Welcome to the PKM weekly newsletter. My goal is to round up good resources in the PKM space so you don’t have to.

This is the first issue, a test to see if all the work fits in my schedule. If you have interesting links you think should be listed, reach out to me on Twitter. In the coming weeks, I’ll have a full email newsletter set up so that you can sign up.


Dendron is a new software for me and maybe just what heavy users of VSCode have been looking for. It’s a VSCode plugin that gives you similar functions to other note tools. It feels like it leans towards programmer leanings even more than Obsidian does, but if that’s you then this may be the tool you’re looking for.


If you’re looking to manage your tasks in logseq then contribute to this thread to help others build a good process.

For those that use Alfred here are some workflows to use with logseq and Alfred.

Forum user hkgnp has a walkthrough of their workflow with logseq, Todoist, Notion and Apple Notes.


TfTHacker has a great list of Craft tips which includes some extensions. Their tips also cover Readwise, Obsidian, and a few other topics.

Github user xvhang has a nice list of Craft resources.

If you’re looking for extensions for Craft then there is also Craftery by Alessio Ceti.

TfTHacker also released Version 3 of the Readwise extension for Craft.

On the API front, the Craft team has released API version 0.0.4 which includes support for inserting more block types into your content and editing more of the block types that could already be inserted.

Alexander Rink published an article about how he uses Craft and Hook to support his research by linking together a bunch of apps. Hook always seems very cool, but I do so much work on my iPad that I can’t rely on it to create links.


If you’re using Dataview, this solved request in the Obsidian forum reminds us that YAML needs to be at the top of your document.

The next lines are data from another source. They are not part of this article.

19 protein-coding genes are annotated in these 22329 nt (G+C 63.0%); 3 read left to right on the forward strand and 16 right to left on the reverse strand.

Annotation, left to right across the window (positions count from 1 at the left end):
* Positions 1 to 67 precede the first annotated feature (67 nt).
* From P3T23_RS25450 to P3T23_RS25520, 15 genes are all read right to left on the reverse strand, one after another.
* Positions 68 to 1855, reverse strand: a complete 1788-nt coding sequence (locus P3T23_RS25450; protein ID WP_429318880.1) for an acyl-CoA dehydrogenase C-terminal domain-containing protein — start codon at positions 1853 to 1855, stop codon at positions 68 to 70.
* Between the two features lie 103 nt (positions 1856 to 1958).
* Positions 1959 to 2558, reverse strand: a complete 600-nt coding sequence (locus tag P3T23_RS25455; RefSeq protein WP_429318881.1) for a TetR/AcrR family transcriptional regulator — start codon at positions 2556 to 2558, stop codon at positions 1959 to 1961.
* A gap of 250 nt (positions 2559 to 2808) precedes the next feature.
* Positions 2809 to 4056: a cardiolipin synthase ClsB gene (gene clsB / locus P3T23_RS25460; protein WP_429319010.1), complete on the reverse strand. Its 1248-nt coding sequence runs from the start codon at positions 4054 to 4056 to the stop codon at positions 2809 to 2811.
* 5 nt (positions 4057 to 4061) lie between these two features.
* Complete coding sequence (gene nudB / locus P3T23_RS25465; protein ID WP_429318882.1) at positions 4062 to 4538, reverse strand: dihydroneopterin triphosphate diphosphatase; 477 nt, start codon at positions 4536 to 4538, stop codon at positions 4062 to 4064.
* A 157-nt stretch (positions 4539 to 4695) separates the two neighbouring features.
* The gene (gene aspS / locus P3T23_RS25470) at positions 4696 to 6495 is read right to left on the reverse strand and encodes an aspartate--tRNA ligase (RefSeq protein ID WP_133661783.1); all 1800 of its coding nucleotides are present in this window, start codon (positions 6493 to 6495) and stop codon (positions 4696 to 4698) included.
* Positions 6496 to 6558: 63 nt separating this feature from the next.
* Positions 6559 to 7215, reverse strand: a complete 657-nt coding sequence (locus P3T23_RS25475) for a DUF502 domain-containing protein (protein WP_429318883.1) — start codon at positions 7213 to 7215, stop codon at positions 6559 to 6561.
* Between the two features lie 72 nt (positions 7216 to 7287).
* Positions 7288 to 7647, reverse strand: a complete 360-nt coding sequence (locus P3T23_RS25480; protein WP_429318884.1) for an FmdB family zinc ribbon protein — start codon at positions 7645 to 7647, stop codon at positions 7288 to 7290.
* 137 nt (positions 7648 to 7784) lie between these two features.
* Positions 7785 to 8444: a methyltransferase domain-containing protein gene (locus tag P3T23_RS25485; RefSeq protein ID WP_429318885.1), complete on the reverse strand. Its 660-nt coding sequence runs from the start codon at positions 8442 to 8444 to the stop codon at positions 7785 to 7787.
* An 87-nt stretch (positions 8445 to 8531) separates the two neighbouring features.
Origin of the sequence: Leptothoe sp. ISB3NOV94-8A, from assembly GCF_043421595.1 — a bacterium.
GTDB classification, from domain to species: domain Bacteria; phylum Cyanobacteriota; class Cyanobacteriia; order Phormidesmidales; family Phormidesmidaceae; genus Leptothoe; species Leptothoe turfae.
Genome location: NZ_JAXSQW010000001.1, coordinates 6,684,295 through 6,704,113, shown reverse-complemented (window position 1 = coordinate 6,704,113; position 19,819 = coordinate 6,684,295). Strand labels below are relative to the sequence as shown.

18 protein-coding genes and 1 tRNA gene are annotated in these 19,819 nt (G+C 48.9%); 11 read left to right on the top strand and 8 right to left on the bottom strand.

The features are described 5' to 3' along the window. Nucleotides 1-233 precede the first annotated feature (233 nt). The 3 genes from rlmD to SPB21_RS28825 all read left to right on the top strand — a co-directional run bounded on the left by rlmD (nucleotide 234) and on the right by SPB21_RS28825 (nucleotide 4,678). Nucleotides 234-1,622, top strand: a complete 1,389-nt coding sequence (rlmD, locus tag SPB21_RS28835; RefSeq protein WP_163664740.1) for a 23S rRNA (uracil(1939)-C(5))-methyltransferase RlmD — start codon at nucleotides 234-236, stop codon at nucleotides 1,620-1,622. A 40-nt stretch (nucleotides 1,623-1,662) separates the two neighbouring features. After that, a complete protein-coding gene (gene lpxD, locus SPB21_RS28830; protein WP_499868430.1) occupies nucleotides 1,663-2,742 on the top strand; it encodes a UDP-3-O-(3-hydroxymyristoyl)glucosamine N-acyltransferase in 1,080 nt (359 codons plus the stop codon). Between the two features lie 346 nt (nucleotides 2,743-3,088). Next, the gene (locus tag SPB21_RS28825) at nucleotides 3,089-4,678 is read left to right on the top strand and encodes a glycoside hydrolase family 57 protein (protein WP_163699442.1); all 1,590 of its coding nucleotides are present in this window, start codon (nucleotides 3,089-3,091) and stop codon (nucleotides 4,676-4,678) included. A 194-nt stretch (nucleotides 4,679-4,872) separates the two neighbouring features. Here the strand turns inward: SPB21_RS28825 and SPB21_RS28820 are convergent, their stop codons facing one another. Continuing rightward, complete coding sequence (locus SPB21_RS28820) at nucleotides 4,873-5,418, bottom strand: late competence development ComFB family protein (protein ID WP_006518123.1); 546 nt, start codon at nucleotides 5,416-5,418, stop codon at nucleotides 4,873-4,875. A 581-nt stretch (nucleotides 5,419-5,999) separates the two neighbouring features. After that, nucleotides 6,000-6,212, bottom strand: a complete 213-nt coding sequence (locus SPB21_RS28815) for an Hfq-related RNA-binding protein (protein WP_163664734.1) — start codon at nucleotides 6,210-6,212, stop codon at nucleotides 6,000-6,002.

This is an older forum thread, but if you’re looking to get started with the [[PARA]] method here is a started Obsidian database for you

For those transitioning from TheBrain to Obsidian, here is a video that may help you get a handle on the differences between the two software.

Nick Milo’s Obsidian Flight School just launched on Product Hunt if you’re looking for a guide to Obsidian.


Here is an interesting post about the speed of Roam Research at various tasks.

The general theme on Reddit about the Roam mobile apps is skeptical. There is also some annoyance that Roams pace has been pretty slow over the last two years.

Roam user coscorrodrift looks at annotating every video you watch on YouTube. He watched 110 videos over 18 hours. I watch more videos but I do at least an hour a day riding my bike for a daily workout (way too cold in Prince George for riding outside). Then I backtrack to any videos that needed a deeper dive.


If you’re interested in how others read and process material this forum thread cover’s the workflow of many people. I talked about my workflow here.

I just came across Visa’s public Roam database. It’s been interesting to explore.

If you’ve been wondering about how to number your content there is an older, but great, forum thread on the Zettelakasten Forum talking about branching and numbering strategies.

Eric has a good post on the types of notes that you may have in your PKM system. The biggest thing I like about this is project notes. I don’t think we look at them enough. Much of the PKM community focuses on links and getting content into your system, and not enough on why you have these notes. What are they building to? How are you going to evaluate them?

Maggie wrote a good post comparing Roam and Obsidian for running a book club. The biggest knock against Obsidian seems to be that it’s not meant to handle individual user preferences on a shared vault. That same complaint extends to no sandboxing of notes from a user database and other similar faults for Obsidian if your use is a shared book club.

P.D. Workman has a great walkthrough for writing a book in Markdown and getting it into Vellum for publishing. They cover all the formatting issues you may have in this process. This is something I’ve been wondering about having written all my books in Scrivener previously.

If you’ve been wondering how the Zettelkasten Method can be used with fiction here is a good walkthrough of processing some fiction material.

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